By Peter Vankevich
For years, islanders have seen – and many have gotten to know — a constantly smiling, charming person of a stunning appearance: trim, about 5’6,” dark-skinned with a thick mound of wrapped dreadlocks.
He walks around shirtless and in flip flops and sports just a pair of short shorts.
He is Lister Hewan-Lowe and he is a native of Kingston, Jamaica.
Lister learned of Ocracoke many years ago from his sister Karlene, a pathologist in Greenville, who encouraged him to visit the island, and he immediately fell in love with it.
“The first thing I want to do when I arrive is to head to the beach,” he said.
He is also one of a few responsible for making Jamaican artists, such as Bob Marley, and reggae music part of America’s mainstream.
Lister emigrated as a teenager with his mother and sister in 1968, residing in Brooklyn’s Crown Heights neighborhood. When he arrived, he brought his love of Jamaican music and a mission to popularize reggae music in his new country.
He had his work cut out. Even in the music business, people had not heard this music. He pitched a reggae music program to several New York area radio stations and never got a response.
His first big break came after enrolling at Stony Brook University on Long Island. There he pioneered the genre with a music show on the university’s radio station WUSB, 90.1 FM (the same frequency as Ocracoke’s community radio station, WOVV).
After all these years, his 1 p.m. “Saturday’s a Party” is the world’s longest-running reggae radio show.
He also has weekly reggae shows on WBAI and upstate New York on WTBQ, an independent commercial radio station.
Reggae music became popular in Jamaica in the late 1960s.
A single in 1968 by Toots and the Maytals, “Do the Reggay,” was the first popular song to use the word “reggae,” effectively naming the genre and introducing it to a global audience.
The origins of the word are unclear, but according to Lister “reggae” comes from the Jamaican patois word “straggae” which means a slacker, someone rude or loose.
Reggae is strongly identified with Rastafarianism, a religion that developed in Jamaica during the 1930s, and its ritual of smoking ganja, a term derived from the ancient Sanskrit language for marijuana.
This is in large part due to Bob Marley, its spiritual icon whose album “Rasta Vibrations,” released in 1978, was a major hit.
Lister’s relentless efforts to promote reggae eventually caught the attention of the record industry, especially after the 1972 movie “The Harder They Come,” starring Jimmy Cliff and with a reggae soundtrack, became a huge hit.
One day while promoting a reggae concert, Lister had a chance meeting in an elevator in Carnegie Hall with Chris Blackwell, founder of Island Records, considered to be one of Britain’s great independent labels. The label was already beginning to promote reggae, having already signed Bob Marley and the Wailers.
“When Blackwell heard my name, he said, ‘Wait a minute, are you Lister? Are you the Lister I’ve been hearing about for years and years? Everybody in Jamaica and England says you got to get hold of this guy, to make your records happen because all they’re doing in New York and in America is pirating your records.’”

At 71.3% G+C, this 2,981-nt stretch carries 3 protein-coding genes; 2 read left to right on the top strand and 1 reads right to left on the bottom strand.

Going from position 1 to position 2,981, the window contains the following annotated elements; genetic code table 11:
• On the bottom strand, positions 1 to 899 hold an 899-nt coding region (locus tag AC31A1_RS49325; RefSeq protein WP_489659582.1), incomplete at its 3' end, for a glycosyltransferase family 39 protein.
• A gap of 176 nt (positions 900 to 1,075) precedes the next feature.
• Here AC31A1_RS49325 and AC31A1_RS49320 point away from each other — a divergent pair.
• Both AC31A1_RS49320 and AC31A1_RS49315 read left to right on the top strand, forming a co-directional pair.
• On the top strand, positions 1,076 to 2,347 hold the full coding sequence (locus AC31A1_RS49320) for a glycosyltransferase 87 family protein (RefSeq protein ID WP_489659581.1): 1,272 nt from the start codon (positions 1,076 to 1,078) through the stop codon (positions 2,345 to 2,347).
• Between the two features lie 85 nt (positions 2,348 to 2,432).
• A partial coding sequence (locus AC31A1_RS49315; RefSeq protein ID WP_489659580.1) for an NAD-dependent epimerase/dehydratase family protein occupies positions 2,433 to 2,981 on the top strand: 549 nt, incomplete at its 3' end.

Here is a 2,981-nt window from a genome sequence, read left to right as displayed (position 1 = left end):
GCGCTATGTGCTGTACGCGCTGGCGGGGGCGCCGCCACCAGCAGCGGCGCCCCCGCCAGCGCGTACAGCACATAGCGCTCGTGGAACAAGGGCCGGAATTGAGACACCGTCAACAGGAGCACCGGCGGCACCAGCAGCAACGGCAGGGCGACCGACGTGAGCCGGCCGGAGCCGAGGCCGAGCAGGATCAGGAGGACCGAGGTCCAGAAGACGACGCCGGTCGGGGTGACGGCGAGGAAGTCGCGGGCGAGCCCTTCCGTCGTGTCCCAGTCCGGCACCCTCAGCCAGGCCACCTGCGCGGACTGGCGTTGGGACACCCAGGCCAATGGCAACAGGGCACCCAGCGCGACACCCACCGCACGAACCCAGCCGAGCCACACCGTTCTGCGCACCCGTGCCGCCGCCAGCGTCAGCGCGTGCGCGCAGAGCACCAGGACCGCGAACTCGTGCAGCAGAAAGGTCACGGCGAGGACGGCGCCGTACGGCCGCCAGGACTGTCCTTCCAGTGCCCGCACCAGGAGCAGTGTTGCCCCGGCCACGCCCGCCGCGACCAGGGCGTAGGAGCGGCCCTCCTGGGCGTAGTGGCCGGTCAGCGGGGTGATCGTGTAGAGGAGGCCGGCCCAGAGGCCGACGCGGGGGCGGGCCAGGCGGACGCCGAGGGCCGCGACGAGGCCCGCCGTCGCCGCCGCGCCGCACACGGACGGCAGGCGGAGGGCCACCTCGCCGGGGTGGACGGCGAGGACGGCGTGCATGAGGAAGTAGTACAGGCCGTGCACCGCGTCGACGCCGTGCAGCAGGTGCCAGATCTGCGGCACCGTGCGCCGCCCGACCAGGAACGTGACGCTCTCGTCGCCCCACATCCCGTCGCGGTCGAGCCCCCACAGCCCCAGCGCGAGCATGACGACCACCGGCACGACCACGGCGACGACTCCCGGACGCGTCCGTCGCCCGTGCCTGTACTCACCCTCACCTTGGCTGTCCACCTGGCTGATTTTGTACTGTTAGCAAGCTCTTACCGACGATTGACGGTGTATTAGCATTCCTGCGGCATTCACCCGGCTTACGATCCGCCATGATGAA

By the time they reached the ground floor, Blackwell had offered Lister a job at Island Records.
So, after four years at Stony Brook and 12 credits short of a degree in applied mathematics, Lister left the university but continued doing his radio show.
Responsibilities at Island Records included doing PR for many of the Jamaican artists that included Marley, Max Romeo, the late Lee Scratch Perry, Burning Spear, Black Uhuru and Steele Pulse. He also helped promote Grace Jones, U2, Marianne Faithful, the Chieftains and Robert Palmer.
After several years, he left Island Records to form his own indie record label in 1980 called Clappers Records. He released the first political hip hop song in 1980 — Brother D’s with Collective Effort “How We Gonna Make the Black Nation Rise?”
Long out of production, many of the albums from the Clappers label are today sought after by many record collectors.
Lister lectures on the history and cultural impact of reggae music.
To say he has strong feelings about reggae music and how it is marketed to the mainstream would be an understatement.
“The whole concept of reggae music is about struggle and oppression,” he said. “It became the voice of the voiceless. It had absolutely nothing to do with religion. That whole religious stuff came later that they interjected into it.”
To Lister, reggae is international music.
“It’s not a nationalist music,” he said. “The people invented this music had the concept that this music is for the whole universe, and it goes beyond color borders and so forth because the concept is that there are no more borders. There’s just the universe and all humans are from the continent of Africa.”
Aside from his radio shows, he is mostly retired, though he continues to advise artists on an informal basis.
Lister has many friends, including those on Ocracoke.
“Every year, I look forward to seeing Lister,” said Elizabeth Dyer, who works at the Fish House. “He is so caring and always wants to know how I have been and what books I have been reading.”
Among his famous friends are Sinead O’Connor, Eric Clapton and Grace Jones.
It was natural for him to visit the WOVV studio on Back Road, and he watched a live news show on his most recent visit. A few years ago, he was a guest on Tommy Hutcherson’s Rockin’ Radio show.
“Ocracoke is special to me,” Lister said. “It gives me a peace of mind and a sense of freedom. It is the closest to being in Jamaica in 1960 and has real island people.”